Polls show Trump still has a double-digit lead ahead of Tuesday's New Hampshire primary.
Former UN Ambassador Nikki Haley's allies are now trying to downplay expectations.
Meanwhile, DeSantis is looking ahead to South Carolina.
The 2024 Republican presidential primary could effectively be over Tuesday, even though as of now barely over 110,000 Republicans have actually voted.
Former President Donald Trump's commanding win in Iowa has set him off for a potential glide path to his third straight GOP nomination if he can notch another blowout win in New Hampshire.
While Former UN Ambassador Nikki Haley finally got her wish for a one-on-one match-up, her campaign was already downplaying expectations before Florida Gov. Ron DeSantis' abrupt exit over the weekend. The Granite State has delivered shocking results before, but Haley's allies are hoping that a strong second-place finish could hold off Trump's celebrations for just a little bit longer.
Here's what you need to know ahead of the first-in-the-nation primary:
Where does the race stand?
Trump has a roughly 18-percentage point lead in the state over Haley, according to FiveThirtyEight's weighted average. Any way you slice it, every recent poll shows the former president with a double-digit lead.
It's not surprising, then, that Gov. Chris Sununu, whose support has boosted Haley, is trying to pivot away from his once rosy hopes for Haley.
When can we expect results?
The small town of Dixville Notch continued its tradition of casting the primary's first votes at midnight. Haley swept the town's six votes.
As for the rest of the state, most polls open around 7 am ET. The last polls in the state close at 8 pm ET, though most close an hour earlier.
The Associated Press first reported results for the 2020 primary right around 7:30 pm. News networks and publications are going to be closely watched after their early projections of Trump's win in Iowa rankled some Republicans since not every caucus was complete.
Wait, I thought you said Iowa was first?
Iowa's Republican caucuses were the first contest, but New Hampshire has gone to great lengths to ensure its primary election is always the first primary.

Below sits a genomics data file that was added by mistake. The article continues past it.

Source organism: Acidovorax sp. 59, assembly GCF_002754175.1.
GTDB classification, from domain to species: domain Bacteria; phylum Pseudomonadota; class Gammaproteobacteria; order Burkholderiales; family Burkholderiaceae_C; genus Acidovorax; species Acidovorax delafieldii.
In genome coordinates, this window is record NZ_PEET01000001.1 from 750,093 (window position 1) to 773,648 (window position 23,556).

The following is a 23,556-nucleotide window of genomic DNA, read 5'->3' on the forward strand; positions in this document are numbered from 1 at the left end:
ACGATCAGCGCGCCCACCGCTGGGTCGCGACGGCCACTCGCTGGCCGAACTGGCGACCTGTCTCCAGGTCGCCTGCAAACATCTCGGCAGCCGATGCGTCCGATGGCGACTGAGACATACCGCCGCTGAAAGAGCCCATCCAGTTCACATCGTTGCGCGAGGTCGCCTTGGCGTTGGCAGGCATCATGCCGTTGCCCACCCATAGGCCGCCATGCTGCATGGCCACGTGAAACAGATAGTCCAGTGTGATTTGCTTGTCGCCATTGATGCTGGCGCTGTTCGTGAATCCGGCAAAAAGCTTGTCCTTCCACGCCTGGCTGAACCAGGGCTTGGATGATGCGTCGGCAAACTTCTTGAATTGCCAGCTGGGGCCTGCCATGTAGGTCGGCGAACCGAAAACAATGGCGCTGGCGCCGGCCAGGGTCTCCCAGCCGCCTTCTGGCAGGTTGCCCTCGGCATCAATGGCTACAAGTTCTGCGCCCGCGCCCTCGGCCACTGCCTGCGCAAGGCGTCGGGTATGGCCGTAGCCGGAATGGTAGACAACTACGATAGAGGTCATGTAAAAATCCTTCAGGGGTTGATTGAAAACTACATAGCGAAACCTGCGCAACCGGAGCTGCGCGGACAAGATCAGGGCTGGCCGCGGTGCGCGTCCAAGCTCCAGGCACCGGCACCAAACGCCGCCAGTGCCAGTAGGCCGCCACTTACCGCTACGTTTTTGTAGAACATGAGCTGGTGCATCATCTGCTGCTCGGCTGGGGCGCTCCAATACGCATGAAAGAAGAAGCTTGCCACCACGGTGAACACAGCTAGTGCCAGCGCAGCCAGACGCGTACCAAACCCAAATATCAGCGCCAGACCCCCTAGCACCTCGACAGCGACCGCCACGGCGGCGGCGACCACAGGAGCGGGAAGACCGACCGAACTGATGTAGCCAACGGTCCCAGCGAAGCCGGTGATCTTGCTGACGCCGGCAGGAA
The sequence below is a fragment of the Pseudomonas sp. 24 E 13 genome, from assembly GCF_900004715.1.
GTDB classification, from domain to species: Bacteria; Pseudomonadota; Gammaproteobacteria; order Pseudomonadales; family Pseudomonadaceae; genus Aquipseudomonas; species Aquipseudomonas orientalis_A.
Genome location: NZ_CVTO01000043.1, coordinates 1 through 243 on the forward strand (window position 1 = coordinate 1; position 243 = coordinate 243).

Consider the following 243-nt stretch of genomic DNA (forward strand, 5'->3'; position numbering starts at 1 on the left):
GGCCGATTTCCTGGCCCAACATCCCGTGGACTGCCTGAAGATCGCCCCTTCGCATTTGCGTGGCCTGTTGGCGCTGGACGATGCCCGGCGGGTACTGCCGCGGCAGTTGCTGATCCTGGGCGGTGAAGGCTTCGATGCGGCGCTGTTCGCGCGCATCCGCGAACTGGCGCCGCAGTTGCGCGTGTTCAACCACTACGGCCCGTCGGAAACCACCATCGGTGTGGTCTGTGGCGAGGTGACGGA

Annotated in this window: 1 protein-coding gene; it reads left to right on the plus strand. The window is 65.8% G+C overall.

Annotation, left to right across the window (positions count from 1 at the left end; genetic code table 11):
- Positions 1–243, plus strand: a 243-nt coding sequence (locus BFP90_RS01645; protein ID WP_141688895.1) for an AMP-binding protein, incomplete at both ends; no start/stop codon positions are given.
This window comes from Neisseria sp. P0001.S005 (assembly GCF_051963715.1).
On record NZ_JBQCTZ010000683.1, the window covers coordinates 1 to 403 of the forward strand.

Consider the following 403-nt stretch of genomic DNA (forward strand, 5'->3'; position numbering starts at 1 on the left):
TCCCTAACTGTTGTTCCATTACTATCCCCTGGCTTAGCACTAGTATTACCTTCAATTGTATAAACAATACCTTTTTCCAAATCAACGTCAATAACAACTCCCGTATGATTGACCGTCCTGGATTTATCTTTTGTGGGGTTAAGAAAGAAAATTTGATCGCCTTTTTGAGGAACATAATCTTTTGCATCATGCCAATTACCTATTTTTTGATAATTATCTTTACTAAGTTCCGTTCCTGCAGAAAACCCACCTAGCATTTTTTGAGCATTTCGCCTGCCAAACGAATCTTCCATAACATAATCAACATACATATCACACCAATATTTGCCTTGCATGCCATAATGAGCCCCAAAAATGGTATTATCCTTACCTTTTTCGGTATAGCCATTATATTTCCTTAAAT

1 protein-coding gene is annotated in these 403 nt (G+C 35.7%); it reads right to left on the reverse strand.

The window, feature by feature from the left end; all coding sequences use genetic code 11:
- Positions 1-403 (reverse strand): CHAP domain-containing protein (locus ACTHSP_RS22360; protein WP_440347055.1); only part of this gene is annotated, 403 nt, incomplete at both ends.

If you want to know how seriously they take it, just look at what the Democrats are doing. The Democratic National Committee dethroned Iowa and New Hampshire, pushing South Carolina to kick off their nomination race. New Hampshire Democrats dug in so deeply that the state will hold a primary where President Joe Biden's name isn't even on the ballot. That's because the DNC stripped the state of all its delegates in response to their defiance.
But, enough about the Democrats' drama.
How is New Hampshire different from Iowa?
New Hampshire is a state-run primary, unlike Iowa's party-run caucus. While the Iowa caucuses only became a major event in the 1970s, New Hampshire has been the first presidential primary election since 1920. And yes, there's definitely a rivarly between the two smaller population states that have dominated American politics.
The biggest difference is that unlike Iowa, New Hampshire has a more open primary system. Registered unaffiliated or independent voters can cast a ballot in whatever primary they would like. In Iowa, parties require that independent voters switch their registration to be able to caucus for a candidate. Trump is trying to argue that this is tantamount to Democrats stealing the race, but Haley is just playing by the same rules he did in 2016.
New Hampshire also doesn't have anywhere near the number of white evangelical conservatives that vote in the Republican primary as Iowa does. These differences have historically given the state a reputation for supporting more centrist Republican presidential candidates. As a result, some hopefuls, most famously the late-Sen. John McCain, largely skip Iowa to focus their attention on the Granite State. It's not always a winning strategy though, just ask former New Jersey Gov. Chris Christie.
The reverse is also true in that some hopefuls have paid more attention to Iowa than New Hampshire, look no further than DeSantis. After failing to win a single county in Iowa, DeSantis' allies are regrouping in South Carolina for a potential last stand.
What are the stakes?
No candidate, including Trump, will come anywhere close to winning the number of delegates needed to secure the nomination. This is by design. The early states — Iowa, New Hampshire, Nevada, and South Carolina — are historically used to winnow the field of candidates before the big delegate prizes come on Super Tuesday.
But the early states do more than just end campaigns. As the only states voting, the results, fairly or unfairly, shape the media narrative that drives the entire primary. As a result, no recent Republican nominee has emerged without winning one of these four states.
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